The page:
For many of us, November is a very somber time.  It is, after all, the traditional month of “holy souls,” particularly all the faithful departed that are not celebrated as saints—we pray and beg God’s merciful hand on them in a special way during this month. 

          It is why we remove the usual Book of Prayer Intentions and replace it, for this month only, with the Book of the Deceased.  One question often asked of me is “Can I put my loved one’s name in the book again this year?”  And the answer is “Of course you can!”  I certainly do.

          It is for this reason that we celebrate our annual Memorial Mass, to light candles for and pray for and remember in a special way those of our parish and our families who have died in the last twelve months.  Everyone is invited, of course, but we hold those most recently departed in special remembrance.

          We give thanks, as well, for their lives and impact on us; we pray that their influence has been positive and strong in our own lives.  In this way we honor our Veterans who risked their lives for our and the world’s freedom—it’s also a day to remember ALL those who continue to serve our nation in this way. 

          We are coming to the end of our liturgical and calendar years, and the anchor of this month is, of course, Thanksgiving.  Let’s be honest:  these days we are a fractured nation, politically.  If politics was once defined as the art of compromise, we have sadly become an a-political nation.  After all, it’s rarely principles that divide us so intensely; rather, it is policies that (we hope) will best preserve and implement those principles.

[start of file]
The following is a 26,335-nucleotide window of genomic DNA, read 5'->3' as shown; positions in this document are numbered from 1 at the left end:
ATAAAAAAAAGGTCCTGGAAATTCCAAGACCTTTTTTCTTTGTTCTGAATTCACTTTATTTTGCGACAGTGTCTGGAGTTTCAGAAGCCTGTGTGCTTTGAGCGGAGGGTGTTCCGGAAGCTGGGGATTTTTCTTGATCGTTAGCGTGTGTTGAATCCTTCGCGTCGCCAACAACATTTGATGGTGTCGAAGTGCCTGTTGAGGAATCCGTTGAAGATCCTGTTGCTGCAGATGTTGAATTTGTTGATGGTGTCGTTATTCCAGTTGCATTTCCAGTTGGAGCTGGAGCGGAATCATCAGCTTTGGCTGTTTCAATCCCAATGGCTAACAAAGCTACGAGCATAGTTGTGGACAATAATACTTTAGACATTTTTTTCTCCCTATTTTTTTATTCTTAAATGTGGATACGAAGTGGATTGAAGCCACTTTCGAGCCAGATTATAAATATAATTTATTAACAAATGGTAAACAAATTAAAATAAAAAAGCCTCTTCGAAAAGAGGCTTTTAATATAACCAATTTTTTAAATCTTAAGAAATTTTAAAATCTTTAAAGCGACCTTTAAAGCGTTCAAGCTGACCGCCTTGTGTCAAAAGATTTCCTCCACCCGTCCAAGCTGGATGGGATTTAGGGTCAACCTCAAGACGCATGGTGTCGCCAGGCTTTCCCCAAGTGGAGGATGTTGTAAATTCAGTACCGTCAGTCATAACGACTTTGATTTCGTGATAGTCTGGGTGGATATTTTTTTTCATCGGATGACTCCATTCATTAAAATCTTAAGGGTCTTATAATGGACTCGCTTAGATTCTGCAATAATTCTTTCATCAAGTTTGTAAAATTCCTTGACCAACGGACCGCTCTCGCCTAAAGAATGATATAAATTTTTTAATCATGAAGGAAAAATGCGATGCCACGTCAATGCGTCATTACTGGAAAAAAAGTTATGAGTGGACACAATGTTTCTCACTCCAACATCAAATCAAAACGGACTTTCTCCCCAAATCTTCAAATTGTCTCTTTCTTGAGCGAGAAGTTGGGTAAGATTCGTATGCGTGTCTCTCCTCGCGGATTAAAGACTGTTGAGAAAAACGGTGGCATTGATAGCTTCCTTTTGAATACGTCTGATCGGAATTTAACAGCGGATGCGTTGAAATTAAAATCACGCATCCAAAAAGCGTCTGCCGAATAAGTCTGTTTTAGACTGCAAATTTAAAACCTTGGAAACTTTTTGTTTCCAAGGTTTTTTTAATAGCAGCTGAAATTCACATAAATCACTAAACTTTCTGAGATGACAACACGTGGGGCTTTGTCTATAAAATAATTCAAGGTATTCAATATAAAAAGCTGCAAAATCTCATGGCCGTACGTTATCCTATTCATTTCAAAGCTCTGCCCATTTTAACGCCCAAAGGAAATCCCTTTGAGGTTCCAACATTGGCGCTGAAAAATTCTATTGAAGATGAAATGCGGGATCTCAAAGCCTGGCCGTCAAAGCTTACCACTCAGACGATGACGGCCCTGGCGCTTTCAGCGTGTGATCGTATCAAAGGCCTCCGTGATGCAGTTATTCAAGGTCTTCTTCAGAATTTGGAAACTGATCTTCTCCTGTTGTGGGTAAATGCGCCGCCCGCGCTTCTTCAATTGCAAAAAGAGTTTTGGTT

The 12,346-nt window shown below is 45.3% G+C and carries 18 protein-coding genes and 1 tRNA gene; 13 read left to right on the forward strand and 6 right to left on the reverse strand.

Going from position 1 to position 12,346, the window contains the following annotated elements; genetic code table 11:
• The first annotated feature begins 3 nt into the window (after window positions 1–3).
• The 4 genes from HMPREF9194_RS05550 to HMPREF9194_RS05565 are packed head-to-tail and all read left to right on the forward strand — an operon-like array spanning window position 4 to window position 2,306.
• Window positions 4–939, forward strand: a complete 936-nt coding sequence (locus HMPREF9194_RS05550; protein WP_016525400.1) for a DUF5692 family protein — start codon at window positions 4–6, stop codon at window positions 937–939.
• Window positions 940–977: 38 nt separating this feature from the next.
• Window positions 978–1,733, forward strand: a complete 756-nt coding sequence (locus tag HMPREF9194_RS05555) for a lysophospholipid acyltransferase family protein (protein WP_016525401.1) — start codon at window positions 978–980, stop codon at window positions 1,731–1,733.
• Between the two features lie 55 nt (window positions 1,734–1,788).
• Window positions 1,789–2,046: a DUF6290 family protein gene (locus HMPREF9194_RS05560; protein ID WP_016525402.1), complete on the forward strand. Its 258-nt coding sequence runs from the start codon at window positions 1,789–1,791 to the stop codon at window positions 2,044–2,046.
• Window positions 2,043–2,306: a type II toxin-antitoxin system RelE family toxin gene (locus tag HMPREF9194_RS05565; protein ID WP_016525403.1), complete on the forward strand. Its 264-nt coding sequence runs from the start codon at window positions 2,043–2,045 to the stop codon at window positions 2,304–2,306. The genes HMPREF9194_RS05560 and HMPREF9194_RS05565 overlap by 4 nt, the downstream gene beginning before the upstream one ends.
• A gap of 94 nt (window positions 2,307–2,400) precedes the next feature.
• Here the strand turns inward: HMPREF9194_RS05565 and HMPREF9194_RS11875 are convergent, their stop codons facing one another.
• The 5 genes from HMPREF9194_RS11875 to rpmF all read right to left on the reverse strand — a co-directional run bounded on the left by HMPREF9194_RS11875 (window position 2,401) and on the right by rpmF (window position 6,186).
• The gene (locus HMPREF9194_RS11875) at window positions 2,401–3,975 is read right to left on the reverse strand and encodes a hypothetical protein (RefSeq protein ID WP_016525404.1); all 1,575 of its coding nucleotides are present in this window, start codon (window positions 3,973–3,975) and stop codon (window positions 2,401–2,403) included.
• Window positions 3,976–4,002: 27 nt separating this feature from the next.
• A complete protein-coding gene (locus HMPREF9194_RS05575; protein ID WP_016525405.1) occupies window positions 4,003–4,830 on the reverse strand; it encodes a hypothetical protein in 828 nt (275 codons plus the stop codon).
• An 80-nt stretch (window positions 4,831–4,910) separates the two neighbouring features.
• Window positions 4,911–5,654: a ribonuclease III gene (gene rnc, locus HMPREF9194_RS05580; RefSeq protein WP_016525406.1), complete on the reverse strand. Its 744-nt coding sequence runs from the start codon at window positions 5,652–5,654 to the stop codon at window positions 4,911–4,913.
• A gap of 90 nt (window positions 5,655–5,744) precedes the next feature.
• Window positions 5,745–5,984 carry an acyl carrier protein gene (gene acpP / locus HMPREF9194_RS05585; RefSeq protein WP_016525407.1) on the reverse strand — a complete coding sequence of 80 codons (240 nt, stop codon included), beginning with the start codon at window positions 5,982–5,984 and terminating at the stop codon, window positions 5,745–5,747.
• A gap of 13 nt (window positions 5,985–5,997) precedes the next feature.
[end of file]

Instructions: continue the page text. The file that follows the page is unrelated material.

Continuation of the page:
But we can at least agree that a dinner with friends and family (and, often, a dinner of service to the less fortunate) is a way of celebrating the goodness of heart that marks Americans.  We want to be, in the words of the British poet Percy Bysshe Shelley:  “…good, great and joyous, beautiful and free.”  Thanksgiving is the one civic holiday a year in which almost all points of disagreement and division can be dropped for the sake of peace.  There is one major exception to this:  it’s also the weekend of the Iron Bowl!  Oh, well—the exception (I hope!) proves the rule.

          In spite of the disagreements and sense of disappointment and thoughts of our defects, there is still so much to remember, so much for which to be thankful in America!  And for our Church, as well, with the scandals and the terrible throwing of insults across social media for those that agree or disagree with a particular pastoral posture or theological interpretation, nevertheless we have much to be thankful for (and this is, after all, the word from the Greek that gives us “Eucharist”)—first, last, and centrally:  the life and teachings, the death and resurrection, of our Lord Jesus Christ.  Thanks be to God who has given us the victory!